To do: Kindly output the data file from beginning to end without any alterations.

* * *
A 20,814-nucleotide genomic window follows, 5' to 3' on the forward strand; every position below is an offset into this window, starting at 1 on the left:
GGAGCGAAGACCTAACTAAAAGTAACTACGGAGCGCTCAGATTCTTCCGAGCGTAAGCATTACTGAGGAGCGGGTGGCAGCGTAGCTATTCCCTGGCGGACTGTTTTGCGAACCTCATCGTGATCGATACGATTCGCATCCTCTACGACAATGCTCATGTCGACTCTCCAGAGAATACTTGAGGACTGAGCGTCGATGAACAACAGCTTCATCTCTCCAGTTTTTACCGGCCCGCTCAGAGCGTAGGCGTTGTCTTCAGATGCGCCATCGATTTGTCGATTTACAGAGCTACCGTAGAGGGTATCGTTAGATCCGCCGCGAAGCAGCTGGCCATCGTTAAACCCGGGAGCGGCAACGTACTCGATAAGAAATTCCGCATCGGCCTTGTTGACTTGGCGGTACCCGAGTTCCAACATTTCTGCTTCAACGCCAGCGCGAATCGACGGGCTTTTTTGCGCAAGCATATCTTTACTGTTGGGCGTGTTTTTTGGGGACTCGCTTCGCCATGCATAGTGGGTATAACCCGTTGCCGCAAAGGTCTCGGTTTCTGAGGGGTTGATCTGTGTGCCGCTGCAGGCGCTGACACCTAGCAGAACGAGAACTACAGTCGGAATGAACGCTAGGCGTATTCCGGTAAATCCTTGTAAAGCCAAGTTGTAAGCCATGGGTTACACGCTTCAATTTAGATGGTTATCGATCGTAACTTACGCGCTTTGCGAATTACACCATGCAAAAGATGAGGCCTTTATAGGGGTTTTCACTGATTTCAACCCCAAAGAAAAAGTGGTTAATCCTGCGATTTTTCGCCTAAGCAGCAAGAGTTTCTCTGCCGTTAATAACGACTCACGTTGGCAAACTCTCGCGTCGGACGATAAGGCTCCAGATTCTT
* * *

A 20,814-nucleotide genomic window follows, 5' to 3' on the forward strand; every position below is an offset into this window, starting at 1 on the left:
GGAGCGAAGACCTAACTAAAAGTAACTACGGAGCGCTCAGATTCTTCCGAGCGTAAGCATTACTGAGGAGCGGGTGGCAGCGTAGCTATTCCCTGGCGGACTGTTTTGCGAACCTCATCGTGATCGATACGATTCGCATCCTCTACGACAATGCTCATGTCGACTCTCCAGAGAATACTTGAGGACTGAGCGTCGATGAACAACAGCTTCATCTCTCCAGTTTTTACCGGCCCGCTCAGAGCGTAGGCGTTGTCTTCAGATGCGCCATCGATTTGTCGATTTACAGAGCTACCGTAGAGGGTATCGTTAGATCCGCCGCGAAGCAGCTGGCCATCGTTAAACCCGGGAGCGGCAACGTACTCGATAAGAAATTCCGCATCGGCCTTGTTGACTTGGCGGTACCCGAGTTCCAACATTTCTGCTTCAACGCCAGCGCGAATCGACGGGCTTTTTTGCGCAAGCATATCTTTACTGTTGGGCGTGTTTTTTGGGGACTCGCTTCGCCATGCATAGTGGGTATAACCCGTTGCCGCAAAGGTCTCGGTTTCTGAGGGGTTGATCTGTGTGCCGCTGCAGGCGCTGACACCTAGCAGAACGAGAACTACAGTCGGAATGAACGCTAGGCGTATTCCGGTAAATCCTTGTAAAGCCAAGTTGTAAGCCATGGGTTACACGCTTCAATTTAGATGGTTATCGATCGTAACTTACGCGCTTTGCGAATTACACCATGCAAAAGATGAGGCCTTTATAGGGGTTTTCACTGATTTCAACCCCAAAGAAAAAGTGGTTAATCCTGCGATTTTTCGCCTAAGCAGCAAGAGTTTCTCTGCCGTTAATAACGACTCACGTTGGCAAACTCTCGCGTCGGACGATAAGGCTCCAGATTCTT